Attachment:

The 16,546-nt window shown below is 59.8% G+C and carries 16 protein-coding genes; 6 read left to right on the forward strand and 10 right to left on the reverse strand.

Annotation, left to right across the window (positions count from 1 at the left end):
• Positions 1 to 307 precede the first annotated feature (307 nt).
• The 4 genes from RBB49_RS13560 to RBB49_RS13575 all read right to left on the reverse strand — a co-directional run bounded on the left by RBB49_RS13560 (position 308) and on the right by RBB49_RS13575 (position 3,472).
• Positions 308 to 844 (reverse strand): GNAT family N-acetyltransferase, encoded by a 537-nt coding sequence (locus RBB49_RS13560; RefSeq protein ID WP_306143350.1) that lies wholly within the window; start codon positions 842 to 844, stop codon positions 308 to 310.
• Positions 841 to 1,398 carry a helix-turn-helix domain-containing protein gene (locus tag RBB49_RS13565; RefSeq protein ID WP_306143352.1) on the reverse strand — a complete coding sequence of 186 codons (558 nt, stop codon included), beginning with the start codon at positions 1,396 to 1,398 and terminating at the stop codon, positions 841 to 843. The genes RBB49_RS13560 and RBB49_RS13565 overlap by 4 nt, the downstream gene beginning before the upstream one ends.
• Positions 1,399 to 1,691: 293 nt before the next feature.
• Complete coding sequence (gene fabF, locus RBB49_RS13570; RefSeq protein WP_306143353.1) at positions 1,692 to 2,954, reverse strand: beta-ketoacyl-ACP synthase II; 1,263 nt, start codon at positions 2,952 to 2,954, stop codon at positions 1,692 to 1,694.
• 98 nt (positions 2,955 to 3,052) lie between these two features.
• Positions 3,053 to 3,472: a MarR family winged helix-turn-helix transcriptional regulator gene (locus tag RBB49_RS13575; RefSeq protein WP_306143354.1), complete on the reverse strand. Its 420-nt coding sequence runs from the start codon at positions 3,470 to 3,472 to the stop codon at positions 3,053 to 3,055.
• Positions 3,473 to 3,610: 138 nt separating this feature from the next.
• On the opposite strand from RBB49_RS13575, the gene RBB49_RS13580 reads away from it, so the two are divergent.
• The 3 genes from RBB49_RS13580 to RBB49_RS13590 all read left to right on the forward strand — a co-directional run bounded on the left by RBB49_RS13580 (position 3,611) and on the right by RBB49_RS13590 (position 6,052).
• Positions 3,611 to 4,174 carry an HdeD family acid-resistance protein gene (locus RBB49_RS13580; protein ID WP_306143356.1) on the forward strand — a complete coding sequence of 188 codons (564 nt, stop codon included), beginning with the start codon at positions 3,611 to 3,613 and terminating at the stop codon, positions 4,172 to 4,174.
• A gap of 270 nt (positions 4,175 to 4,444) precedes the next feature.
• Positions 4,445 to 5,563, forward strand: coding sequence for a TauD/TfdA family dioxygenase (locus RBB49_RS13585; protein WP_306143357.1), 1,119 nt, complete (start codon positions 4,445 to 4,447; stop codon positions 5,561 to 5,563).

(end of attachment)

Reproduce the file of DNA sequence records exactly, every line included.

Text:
The 16,546-nt window shown below is 59.8% G+C and carries 16 protein-coding genes; 6 read left to right on the forward strand and 10 right to left on the reverse strand.

Annotation, left to right across the window (positions count from 1 at the left end):
• Positions 1 to 307 precede the first annotated feature (307 nt).
• The 4 genes from RBB49_RS13560 to RBB49_RS13575 all read right to left on the reverse strand — a co-directional run bounded on the left by RBB49_RS13560 (position 308) and on the right by RBB49_RS13575 (position 3,472).
• Positions 308 to 844 (reverse strand): GNAT family N-acetyltransferase, encoded by a 537-nt coding sequence (locus RBB49_RS13560; RefSeq protein ID WP_306143350.1) that lies wholly within the window; start codon positions 842 to 844, stop codon positions 308 to 310.
• Positions 841 to 1,398 carry a helix-turn-helix domain-containing protein gene (locus tag RBB49_RS13565; RefSeq protein ID WP_306143352.1) on the reverse strand — a complete coding sequence of 186 codons (558 nt, stop codon included), beginning with the start codon at positions 1,396 to 1,398 and terminating at the stop codon, positions 841 to 843. The genes RBB49_RS13560 and RBB49_RS13565 overlap by 4 nt, the downstream gene beginning before the upstream one ends.
• Positions 1,399 to 1,691: 293 nt before the next feature.
• Complete coding sequence (gene fabF, locus RBB49_RS13570; RefSeq protein WP_306143353.1) at positions 1,692 to 2,954, reverse strand: beta-ketoacyl-ACP synthase II; 1,263 nt, start codon at positions 2,952 to 2,954, stop codon at positions 1,692 to 1,694.
• 98 nt (positions 2,955 to 3,052) lie between these two features.
• Positions 3,053 to 3,472: a MarR family winged helix-turn-helix transcriptional regulator gene (locus tag RBB49_RS13575; RefSeq protein WP_306143354.1), complete on the reverse strand. Its 420-nt coding sequence runs from the start codon at positions 3,470 to 3,472 to the stop codon at positions 3,053 to 3,055.
• Positions 3,473 to 3,610: 138 nt separating this feature from the next.
• On the opposite strand from RBB49_RS13575, the gene RBB49_RS13580 reads away from it, so the two are divergent.
• The 3 genes from RBB49_RS13580 to RBB49_RS13590 all read left to right on the forward strand — a co-directional run bounded on the left by RBB49_RS13580 (position 3,611) and on the right by RBB49_RS13590 (position 6,052).
• Positions 3,611 to 4,174 carry an HdeD family acid-resistance protein gene (locus RBB49_RS13580; protein ID WP_306143356.1) on the forward strand — a complete coding sequence of 188 codons (564 nt, stop codon included), beginning with the start codon at positions 3,611 to 3,613 and terminating at the stop codon, positions 4,172 to 4,174.
• A gap of 270 nt (positions 4,175 to 4,444) precedes the next feature.
• Positions 4,445 to 5,563, forward strand: coding sequence for a TauD/TfdA family dioxygenase (locus RBB49_RS13585; protein WP_306143357.1), 1,119 nt, complete (start codon positions 4,445 to 4,447; stop codon positions 5,561 to 5,563).